Luhrmann details the rise of evangelicals in the 60’s and 70’s, and how anthropological work can be informed by evolutionary psychology. This serves as a framework to understand the unique training processes that teach an individual that their mind is not only open to their own thoughts, but God’s as well.
Over one hundred years ago, William James dedicated an entire chapter in The Varieties of Religious Experience to “The Reality of the Unseen”. When we typically imagine religion, we imagine that religion has to do with something perceivable, yet paradoxically something that we cannot see, taste, smell, or touch. James characterized the relationship of the individual psyche and belief in the supernatural realm as “…if there were in the human consciousness a sense of reality, a feeling of objective presence, a perception of what we may call ‘something there’…” (1985, p. 55 [emphasis in original]).
While the impulse to believe may be there, one’s relationship to this unseen realm is not easy to cultivate and maintain. Our evolved psychology was not ‘built’ with the intuition that, even though we have minds, there is an unseen – ultimate mind – that has access to our own and shares thoughts with us (Boyer, 2013). Such ideas require cultural scaffolding, and are not easily sustained in the absence of social systems. Although often ignored, “all our ethnography and history suggests that there is learning involved in the practice of religion…” (Luhrmann, 2013, p. 147). How does one learn to experience God as really real?
In her interview with Thomas Coleman, psychological-anthropologist Tanya Luhrmann discusses her multiyear ethnography of American evangelicals where she sought to understand how some of these individuals come to have close, personal, intimate relationships with God (Luhrmann, 2012). She begins by providing the background into her extensive research on the Vineyard Church movement, where she attended sermons, house groups, prayer groups, and many other opportunities to understand evangelicals, specifically, how God becomes real for them. Luhrmann details the rise of evangelicals in the 60’s and 70’s, and how anthropological work can be informed by evolutionary psychology. This serves as a framework to understand the unique training processes that teach an individual that their mind is not only open to their own thoughts, but God’s as well. Luhrmann goes beyond a purely explanatory endeavor and is interested in understanding the processes that lead some to see God as “a person among people”. One aspect of this learning process, she found, involves pretense and instructs the individual to treat God as an imaginary friend, but with one caveat – God (to them) is real and imaginary friends are not.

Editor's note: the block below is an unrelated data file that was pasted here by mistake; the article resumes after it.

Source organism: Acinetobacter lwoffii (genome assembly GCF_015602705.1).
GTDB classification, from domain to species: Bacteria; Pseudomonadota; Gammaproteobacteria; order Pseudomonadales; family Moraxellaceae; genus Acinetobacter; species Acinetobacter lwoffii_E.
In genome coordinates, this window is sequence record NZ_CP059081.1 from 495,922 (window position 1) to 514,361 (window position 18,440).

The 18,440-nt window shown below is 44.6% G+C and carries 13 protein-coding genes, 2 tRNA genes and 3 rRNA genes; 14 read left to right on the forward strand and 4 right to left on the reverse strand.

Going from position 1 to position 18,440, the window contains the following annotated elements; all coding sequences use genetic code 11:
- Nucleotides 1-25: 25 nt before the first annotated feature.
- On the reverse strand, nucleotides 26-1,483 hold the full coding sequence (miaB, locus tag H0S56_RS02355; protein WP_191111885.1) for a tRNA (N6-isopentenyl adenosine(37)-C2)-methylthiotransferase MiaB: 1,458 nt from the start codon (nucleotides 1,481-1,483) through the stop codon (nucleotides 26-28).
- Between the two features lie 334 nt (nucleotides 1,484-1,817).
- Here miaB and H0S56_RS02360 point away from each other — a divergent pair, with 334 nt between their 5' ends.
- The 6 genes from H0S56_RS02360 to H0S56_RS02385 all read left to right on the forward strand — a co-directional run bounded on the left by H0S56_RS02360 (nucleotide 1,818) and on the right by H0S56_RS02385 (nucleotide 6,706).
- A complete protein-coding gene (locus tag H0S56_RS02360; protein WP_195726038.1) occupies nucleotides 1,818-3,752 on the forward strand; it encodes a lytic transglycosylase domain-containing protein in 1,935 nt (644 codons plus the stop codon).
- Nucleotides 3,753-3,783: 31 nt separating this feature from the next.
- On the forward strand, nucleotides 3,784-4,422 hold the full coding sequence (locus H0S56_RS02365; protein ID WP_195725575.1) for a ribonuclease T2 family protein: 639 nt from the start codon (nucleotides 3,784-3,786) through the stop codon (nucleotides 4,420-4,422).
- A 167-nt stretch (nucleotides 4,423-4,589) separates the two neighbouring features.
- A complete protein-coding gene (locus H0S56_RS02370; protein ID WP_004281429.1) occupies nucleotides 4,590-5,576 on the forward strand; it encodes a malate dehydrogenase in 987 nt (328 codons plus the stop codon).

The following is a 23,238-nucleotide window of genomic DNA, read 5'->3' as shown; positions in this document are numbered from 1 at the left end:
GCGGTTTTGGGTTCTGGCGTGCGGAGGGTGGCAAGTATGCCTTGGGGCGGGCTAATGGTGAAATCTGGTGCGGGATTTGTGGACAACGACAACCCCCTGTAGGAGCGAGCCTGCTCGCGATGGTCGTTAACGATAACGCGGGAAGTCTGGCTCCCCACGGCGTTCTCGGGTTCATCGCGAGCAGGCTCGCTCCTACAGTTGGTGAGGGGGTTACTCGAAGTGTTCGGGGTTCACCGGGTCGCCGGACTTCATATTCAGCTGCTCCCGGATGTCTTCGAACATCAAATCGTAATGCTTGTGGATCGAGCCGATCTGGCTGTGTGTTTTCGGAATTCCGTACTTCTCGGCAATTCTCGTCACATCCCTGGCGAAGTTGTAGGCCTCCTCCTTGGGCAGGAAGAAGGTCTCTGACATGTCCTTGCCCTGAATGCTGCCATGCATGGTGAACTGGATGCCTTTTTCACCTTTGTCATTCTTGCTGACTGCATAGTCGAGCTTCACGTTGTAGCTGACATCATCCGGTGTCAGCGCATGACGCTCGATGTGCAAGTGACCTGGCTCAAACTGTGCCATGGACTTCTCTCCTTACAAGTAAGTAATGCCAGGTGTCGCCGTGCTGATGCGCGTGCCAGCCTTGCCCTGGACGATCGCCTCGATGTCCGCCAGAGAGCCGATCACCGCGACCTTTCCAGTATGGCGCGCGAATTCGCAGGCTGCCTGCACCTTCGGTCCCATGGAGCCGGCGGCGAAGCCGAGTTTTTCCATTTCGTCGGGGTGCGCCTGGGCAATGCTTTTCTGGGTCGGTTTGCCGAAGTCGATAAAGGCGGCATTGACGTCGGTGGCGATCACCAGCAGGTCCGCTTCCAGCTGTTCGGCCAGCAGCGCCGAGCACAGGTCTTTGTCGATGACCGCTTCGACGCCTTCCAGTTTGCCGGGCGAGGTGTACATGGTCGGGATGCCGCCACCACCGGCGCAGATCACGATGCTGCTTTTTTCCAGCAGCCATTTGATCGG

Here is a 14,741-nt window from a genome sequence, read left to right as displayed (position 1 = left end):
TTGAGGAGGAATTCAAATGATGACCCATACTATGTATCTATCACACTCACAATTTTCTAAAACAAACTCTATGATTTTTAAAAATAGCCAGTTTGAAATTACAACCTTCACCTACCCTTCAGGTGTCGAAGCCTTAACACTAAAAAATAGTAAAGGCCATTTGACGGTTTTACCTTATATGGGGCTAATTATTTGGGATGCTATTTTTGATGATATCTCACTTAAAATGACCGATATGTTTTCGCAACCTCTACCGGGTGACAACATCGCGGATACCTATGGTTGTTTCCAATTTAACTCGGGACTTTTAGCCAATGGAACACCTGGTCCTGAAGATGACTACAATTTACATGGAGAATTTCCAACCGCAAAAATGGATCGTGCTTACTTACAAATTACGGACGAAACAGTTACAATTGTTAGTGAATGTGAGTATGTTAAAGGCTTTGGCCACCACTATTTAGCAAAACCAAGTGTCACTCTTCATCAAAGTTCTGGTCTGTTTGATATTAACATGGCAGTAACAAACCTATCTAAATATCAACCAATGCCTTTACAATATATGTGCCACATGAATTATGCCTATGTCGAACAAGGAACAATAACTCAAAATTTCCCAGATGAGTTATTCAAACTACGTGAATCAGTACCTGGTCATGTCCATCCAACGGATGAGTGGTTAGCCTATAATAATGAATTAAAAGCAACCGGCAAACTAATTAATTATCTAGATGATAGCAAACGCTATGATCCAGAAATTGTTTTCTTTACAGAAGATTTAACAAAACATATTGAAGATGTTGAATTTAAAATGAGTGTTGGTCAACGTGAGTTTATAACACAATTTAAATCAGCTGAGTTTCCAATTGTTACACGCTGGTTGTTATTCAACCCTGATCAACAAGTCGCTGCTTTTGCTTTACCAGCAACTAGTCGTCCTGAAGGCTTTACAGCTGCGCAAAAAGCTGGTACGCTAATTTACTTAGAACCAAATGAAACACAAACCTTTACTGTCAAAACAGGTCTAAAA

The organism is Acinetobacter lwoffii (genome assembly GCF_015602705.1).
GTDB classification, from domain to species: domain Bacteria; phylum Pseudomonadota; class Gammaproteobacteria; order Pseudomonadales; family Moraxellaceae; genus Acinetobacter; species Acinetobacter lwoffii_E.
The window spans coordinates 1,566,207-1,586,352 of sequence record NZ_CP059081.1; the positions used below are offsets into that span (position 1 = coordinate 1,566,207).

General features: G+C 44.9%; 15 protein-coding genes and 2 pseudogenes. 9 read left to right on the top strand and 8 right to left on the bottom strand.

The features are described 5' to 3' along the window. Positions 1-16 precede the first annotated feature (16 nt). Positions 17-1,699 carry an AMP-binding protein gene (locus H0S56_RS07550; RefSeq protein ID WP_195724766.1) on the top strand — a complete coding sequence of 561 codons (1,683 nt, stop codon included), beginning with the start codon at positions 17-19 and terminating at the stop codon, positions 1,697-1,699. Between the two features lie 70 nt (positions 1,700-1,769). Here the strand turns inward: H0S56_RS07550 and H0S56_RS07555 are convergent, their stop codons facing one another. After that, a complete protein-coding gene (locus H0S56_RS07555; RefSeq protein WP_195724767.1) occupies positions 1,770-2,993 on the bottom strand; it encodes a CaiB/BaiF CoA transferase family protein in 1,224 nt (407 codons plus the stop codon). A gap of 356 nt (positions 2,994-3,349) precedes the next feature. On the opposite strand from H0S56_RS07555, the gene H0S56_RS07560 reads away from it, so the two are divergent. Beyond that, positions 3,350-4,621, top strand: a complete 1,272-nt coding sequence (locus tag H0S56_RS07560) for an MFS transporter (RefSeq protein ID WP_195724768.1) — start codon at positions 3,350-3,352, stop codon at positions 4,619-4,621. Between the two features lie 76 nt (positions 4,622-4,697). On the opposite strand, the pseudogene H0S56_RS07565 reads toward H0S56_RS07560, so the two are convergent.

Furthermore, while imagining God, Luhrmann uncovered that the individual is often instructed to treat God as they would another person, like a close friend you tell your secrets to. This helps to cultivate an understanding and experience of God that is highly anthropomorphic and cognitively pleasing, rather than thinking of God as Aristotle’s “unmoved mover”, who would hardly be interested in your innermost thoughts. In closing, she details some of the prayer exercises that further help individuals to develop this personal sense of divine presence and answers an RSP listener’s question about the possibility of gender differences in experiencing the divine.
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Boyer, P. (2013). Why “belief” is hard work Implications of Tanya Luhrmann’s When God talks back. HAU : Journal Of Ethnographic Theory, 3(3), 349-357.
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